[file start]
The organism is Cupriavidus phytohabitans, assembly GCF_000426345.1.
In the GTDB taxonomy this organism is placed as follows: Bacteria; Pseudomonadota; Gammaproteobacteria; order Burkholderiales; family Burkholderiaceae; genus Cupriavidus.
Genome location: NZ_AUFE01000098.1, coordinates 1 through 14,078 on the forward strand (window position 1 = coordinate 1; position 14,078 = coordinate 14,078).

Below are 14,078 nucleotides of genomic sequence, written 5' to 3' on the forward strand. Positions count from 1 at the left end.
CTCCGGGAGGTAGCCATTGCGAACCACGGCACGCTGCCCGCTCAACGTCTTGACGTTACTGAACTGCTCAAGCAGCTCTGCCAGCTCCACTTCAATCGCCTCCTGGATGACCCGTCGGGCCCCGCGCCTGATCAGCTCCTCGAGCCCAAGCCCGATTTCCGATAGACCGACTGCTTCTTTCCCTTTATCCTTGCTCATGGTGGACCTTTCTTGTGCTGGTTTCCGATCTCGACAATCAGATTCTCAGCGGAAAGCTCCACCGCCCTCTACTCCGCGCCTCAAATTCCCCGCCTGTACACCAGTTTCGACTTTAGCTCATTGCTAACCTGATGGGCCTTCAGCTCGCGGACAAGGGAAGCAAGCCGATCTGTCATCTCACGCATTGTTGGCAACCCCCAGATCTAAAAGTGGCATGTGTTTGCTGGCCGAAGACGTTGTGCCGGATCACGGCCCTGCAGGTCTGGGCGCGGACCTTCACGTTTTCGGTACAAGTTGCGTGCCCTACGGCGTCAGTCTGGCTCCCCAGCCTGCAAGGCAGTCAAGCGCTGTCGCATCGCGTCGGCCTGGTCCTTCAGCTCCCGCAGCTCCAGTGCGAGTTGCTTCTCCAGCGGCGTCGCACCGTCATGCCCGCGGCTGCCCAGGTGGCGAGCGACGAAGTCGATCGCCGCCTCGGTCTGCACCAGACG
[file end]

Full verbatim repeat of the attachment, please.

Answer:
The organism is Cupriavidus phytohabitans, assembly GCF_000426345.1.
In the GTDB taxonomy this organism is placed as follows: Bacteria; Pseudomonadota; Gammaproteobacteria; order Burkholderiales; family Burkholderiaceae; genus Cupriavidus.
Genome location: NZ_AUFE01000098.1, coordinates 1 through 14,078 on the forward strand (window position 1 = coordinate 1; position 14,078 = coordinate 14,078).

Below are 14,078 nucleotides of genomic sequence, written 5' to 3' on the forward strand. Positions count from 1 at the left end.
CTCCGGGAGGTAGCCATTGCGAACCACGGCACGCTGCCCGCTCAACGTCTTGACGTTACTGAACTGCTCAAGCAGCTCTGCCAGCTCCACTTCAATCGCCTCCTGGATGACCCGTCGGGCCCCGCGCCTGATCAGCTCCTCGAGCCCAAGCCCGATTTCCGATAGACCGACTGCTTCTTTCCCTTTATCCTTGCTCATGGTGGACCTTTCTTGTGCTGGTTTCCGATCTCGACAATCAGATTCTCAGCGGAAAGCTCCACCGCCCTCTACTCCGCGCCTCAAATTCCCCGCCTGTACACCAGTTTCGACTTTAGCTCATTGCTAACCTGATGGGCCTTCAGCTCGCGGACAAGGGAAGCAAGCCGATCTGTCATCTCACGCATTGTTGGCAACCCCCAGATCTAAAAGTGGCATGTGTTTGCTGGCCGAAGACGTTGTGCCGGATCACGGCCCTGCAGGTCTGGGCGCGGACCTTCACGTTTTCGGTACAAGTTGCGTGCCCTACGGCGTCAGTCTGGCTCCCCAGCCTGCAAGGCAGTCAAGCGCTGTCGCATCGCGTCGGCCTGGTCCTTCAGCTCCCGCAGCTCCAGTGCGAGTTGCTTCTCCAGCGGCGTCGCACCGTCATGCCCGCGGCTGCCCAGGTGGCGAGCGACGAAGTCGATCGCCGCCTCGGTCTGCACCAGACG